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Chapter 7

PSY 802 Chapter Notes - Chapter 7: Radiation Therapy, Chemotherapy, Palliative Care


Department
Psychology
Course Code
PSY 802
Professor
Thomas Hart
Chapter
7

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Chapter Seven: Living with Life-Threatening Illness
Charles Corr’s Holistic View of Death: Four Primary Dimensions in Coping
1. Physical
Satisfying bodily needs and minimizing physical distress
2. Psychological
Maximizing psychological security, autonomy, and richness in living
3. Social
Sustaining and enhancing relationships and addressing social implications of dying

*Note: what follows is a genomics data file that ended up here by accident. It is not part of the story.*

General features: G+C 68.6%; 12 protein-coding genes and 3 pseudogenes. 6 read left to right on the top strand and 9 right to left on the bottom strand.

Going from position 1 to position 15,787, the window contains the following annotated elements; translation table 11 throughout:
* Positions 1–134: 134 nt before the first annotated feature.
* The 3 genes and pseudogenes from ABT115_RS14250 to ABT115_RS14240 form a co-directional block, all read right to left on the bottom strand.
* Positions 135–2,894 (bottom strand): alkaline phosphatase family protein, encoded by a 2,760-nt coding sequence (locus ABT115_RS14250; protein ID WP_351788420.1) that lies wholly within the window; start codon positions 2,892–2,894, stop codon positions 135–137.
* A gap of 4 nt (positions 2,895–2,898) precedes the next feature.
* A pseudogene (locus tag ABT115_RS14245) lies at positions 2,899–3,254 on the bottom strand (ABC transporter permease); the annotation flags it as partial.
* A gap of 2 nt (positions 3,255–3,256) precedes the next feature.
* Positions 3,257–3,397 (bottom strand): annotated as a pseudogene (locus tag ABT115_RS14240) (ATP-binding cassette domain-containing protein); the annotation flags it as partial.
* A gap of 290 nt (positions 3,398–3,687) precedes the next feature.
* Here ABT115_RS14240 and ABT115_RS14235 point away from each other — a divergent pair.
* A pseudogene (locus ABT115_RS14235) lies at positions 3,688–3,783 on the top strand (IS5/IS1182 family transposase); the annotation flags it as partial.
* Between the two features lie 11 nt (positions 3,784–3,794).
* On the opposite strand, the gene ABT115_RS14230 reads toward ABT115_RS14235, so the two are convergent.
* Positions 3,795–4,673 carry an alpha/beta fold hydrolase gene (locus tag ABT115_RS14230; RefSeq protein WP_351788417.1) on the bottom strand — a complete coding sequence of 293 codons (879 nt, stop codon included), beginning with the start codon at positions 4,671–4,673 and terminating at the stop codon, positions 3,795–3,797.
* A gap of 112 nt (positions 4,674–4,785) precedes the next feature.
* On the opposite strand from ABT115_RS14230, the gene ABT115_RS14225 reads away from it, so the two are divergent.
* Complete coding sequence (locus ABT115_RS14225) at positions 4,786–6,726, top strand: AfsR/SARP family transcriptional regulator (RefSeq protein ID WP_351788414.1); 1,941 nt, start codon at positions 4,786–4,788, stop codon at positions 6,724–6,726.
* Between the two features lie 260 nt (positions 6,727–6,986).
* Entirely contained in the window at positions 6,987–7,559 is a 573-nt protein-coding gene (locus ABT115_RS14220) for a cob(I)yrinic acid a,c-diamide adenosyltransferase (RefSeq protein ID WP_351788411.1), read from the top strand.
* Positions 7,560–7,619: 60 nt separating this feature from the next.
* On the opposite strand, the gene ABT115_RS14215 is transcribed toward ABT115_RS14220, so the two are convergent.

4. Spiritual
Identifying, developing, or reaffirming sources of spiritual energy or meaning; thus, fostering hope
Awareness of Dying
Glaser and Strauss’ four ways (MOSC) in which death awareness context shapes communication
(can change with altering circumstances):
Closed context: dying person unaware of impending death (others may know)
Lack of communication about either illness or impending death
Suspected awareness: person suspects their prognosis, but those who know do not verify
Patient may try to confirm/deny suspicions by testing others to elicit information
Patient observes disruptions in communication patterns and senses others’ anxiety (thus,
tending to confirm suspicions)
Mutual pretense: everyone is aware of impending death, but act as if patient will recover (can be
carried on until very end)
Avoid direct communication about patient’s condition or “dangerous” topics
oThreats to reality disclosure are ignored, or may elicit anger
Complicated, unspoken rules of behaviour intended to sustain illusion patient is getting
well
Participants pretend things are normal
Open awareness: death is acknowledged and discussed